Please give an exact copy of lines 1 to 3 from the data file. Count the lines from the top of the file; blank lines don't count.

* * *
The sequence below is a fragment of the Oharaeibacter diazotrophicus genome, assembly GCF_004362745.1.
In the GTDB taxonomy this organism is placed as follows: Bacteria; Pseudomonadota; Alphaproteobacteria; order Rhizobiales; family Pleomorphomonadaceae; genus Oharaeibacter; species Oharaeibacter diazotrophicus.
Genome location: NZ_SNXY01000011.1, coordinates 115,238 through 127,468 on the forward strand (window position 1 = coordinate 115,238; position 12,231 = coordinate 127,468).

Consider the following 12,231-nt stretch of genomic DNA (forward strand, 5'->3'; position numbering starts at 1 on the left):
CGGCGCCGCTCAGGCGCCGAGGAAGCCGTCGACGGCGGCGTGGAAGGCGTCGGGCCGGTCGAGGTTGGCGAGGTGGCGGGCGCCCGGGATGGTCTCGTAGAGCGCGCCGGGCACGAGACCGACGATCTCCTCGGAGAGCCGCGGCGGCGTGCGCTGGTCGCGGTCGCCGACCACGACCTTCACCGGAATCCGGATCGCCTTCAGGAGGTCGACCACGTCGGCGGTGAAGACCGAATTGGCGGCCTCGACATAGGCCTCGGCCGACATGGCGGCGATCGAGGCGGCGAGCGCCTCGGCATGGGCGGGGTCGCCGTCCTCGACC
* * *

The sequence below is a fragment of the Oharaeibacter diazotrophicus genome, assembly GCF_004362745.1.
In the GTDB taxonomy this organism is placed as follows: Bacteria; Pseudomonadota; Alphaproteobacteria; order Rhizobiales; family Pleomorphomonadaceae; genus Oharaeibacter; species Oharaeibacter diazotrophicus.
Genome location: NZ_SNXY01000011.1, coordinates 115,238 through 127,468 on the forward strand (window position 1 = coordinate 115,238; position 12,231 = coordinate 127,468).